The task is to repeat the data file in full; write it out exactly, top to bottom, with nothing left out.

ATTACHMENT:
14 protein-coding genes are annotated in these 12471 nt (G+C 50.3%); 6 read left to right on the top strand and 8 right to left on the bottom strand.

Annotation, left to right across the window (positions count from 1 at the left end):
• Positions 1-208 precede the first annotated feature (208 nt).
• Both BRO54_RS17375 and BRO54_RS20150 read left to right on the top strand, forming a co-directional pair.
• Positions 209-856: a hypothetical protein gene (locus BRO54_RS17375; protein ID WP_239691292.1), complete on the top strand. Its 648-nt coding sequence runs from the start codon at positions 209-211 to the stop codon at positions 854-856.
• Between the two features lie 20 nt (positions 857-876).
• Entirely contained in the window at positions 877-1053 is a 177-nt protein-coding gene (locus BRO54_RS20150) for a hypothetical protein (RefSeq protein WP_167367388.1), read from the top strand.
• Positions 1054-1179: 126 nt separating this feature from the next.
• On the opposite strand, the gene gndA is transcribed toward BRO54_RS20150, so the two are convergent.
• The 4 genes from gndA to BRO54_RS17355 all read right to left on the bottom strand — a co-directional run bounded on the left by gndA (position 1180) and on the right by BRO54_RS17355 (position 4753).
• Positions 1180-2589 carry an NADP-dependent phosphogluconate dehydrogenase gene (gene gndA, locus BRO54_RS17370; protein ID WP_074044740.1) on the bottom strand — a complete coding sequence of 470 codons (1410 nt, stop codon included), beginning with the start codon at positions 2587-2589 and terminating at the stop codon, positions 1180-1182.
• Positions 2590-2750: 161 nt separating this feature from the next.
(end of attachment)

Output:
14 protein-coding genes are annotated in these 12471 nt (G+C 50.3%); 6 read left to right on the top strand and 8 right to left on the bottom strand.

Annotation, left to right across the window (positions count from 1 at the left end):
• Positions 1-208 precede the first annotated feature (208 nt).
• Both BRO54_RS17375 and BRO54_RS20150 read left to right on the top strand, forming a co-directional pair.
• Positions 209-856: a hypothetical protein gene (locus BRO54_RS17375; protein ID WP_239691292.1), complete on the top strand. Its 648-nt coding sequence runs from the start codon at positions 209-211 to the stop codon at positions 854-856.
• Between the two features lie 20 nt (positions 857-876).
• Entirely contained in the window at positions 877-1053 is a 177-nt protein-coding gene (locus BRO54_RS20150) for a hypothetical protein (RefSeq protein WP_167367388.1), read from the top strand.
• Positions 1054-1179: 126 nt separating this feature from the next.
• On the opposite strand, the gene gndA is transcribed toward BRO54_RS20150, so the two are convergent.
• The 4 genes from gndA to BRO54_RS17355 all read right to left on the bottom strand — a co-directional run bounded on the left by gndA (position 1180) and on the right by BRO54_RS17355 (position 4753).
• Positions 1180-2589 carry an NADP-dependent phosphogluconate dehydrogenase gene (gene gndA, locus BRO54_RS17370; protein ID WP_074044740.1) on the bottom strand — a complete coding sequence of 470 codons (1410 nt, stop codon included), beginning with the start codon at positions 2587-2589 and terminating at the stop codon, positions 1180-1182.
• Positions 2590-2750: 161 nt separating this feature from the next.